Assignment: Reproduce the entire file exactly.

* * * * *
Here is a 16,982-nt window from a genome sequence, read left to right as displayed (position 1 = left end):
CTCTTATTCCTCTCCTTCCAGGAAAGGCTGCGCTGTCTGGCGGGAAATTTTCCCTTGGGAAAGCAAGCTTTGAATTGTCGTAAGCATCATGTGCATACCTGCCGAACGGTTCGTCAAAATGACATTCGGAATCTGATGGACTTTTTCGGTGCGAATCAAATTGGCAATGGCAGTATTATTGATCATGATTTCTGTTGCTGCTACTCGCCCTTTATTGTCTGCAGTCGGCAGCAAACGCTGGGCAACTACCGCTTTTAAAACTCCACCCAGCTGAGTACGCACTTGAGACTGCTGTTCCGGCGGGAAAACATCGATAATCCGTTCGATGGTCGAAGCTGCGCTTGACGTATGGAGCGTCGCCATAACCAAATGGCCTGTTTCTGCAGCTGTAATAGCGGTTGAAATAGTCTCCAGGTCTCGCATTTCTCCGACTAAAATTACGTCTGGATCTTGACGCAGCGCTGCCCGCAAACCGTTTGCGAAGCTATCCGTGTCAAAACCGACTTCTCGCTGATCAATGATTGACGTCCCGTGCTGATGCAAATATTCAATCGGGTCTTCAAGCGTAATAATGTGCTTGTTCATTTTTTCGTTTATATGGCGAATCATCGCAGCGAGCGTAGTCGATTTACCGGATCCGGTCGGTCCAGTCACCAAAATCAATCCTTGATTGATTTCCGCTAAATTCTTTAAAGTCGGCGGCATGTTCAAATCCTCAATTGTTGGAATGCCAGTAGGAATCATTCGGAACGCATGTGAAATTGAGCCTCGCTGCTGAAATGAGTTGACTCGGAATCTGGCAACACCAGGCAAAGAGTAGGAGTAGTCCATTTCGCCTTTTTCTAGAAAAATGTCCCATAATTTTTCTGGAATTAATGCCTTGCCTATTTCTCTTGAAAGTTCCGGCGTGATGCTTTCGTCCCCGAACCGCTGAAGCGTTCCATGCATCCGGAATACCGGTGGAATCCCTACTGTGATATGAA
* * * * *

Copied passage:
Here is a 16,982-nt window from a genome sequence, read left to right as displayed (position 1 = left end):
CTCTTATTCCTCTCCTTCCAGGAAAGGCTGCGCTGTCTGGCGGGAAATTTTCCCTTGGGAAAGCAAGCTTTGAATTGTCGTAAGCATCATGTGCATACCTGCCGAACGGTTCGTCAAAATGACATTCGGAATCTGATGGACTTTTTCGGTGCGAATCAAATTGGCAATGGCAGTATTATTGATCATGATTTCTGTTGCTGCTACTCGCCCTTTATTGTCTGCAGTCGGCAGCAAACGCTGGGCAACTACCGCTTTTAAAACTCCACCCAGCTGAGTACGCACTTGAGACTGCTGTTCCGGCGGGAAAACATCGATAATCCGTTCGATGGTCGAAGCTGCGCTTGACGTATGGAGCGTCGCCATAACCAAATGGCCTGTTTCTGCAGCTGTAATAGCGGTTGAAATAGTCTCCAGGTCTCGCATTTCTCCGACTAAAATTACGTCTGGATCTTGACGCAGCGCTGCCCGCAAACCGTTTGCGAAGCTATCCGTGTCAAAACCGACTTCTCGCTGATCAATGATTGACGTCCCGTGCTGATGCAAATATTCAATCGGGTCTTCAAGCGTAATAATGTGCTTGTTCATTTTTTCGTTTATATGGCGAATCATCGCAGCGAGCGTAGTCGATTTACCGGATCCGGTCGGTCCAGTCACCAAAATCAATCCTTGATTGATTTCCGCTAAATTCTTTAAAGTCGGCGGCATGTTCAAATCCTCAATTGTTGGAATGCCAGTAGGAATCATTCGGAACGCATGTGAAATTGAGCCTCGCTGCTGAAATGAGTTGACTCGGAATCTGGCAACACCAGGCAAAGAGTAGGAGTAGTCCATTTCGCCTTTTTCTAGAAAAATGTCCCATAATTTTTCTGGAATTAATGCCTTGCCTATTTCTCTTGAAAGTTCCGGCGTGATGCTTTCGTCCCCGAACCGCTGAAGCGTTCCATGCATCCGGAATACCGGTGGAATCCCTACTGTGATATGAA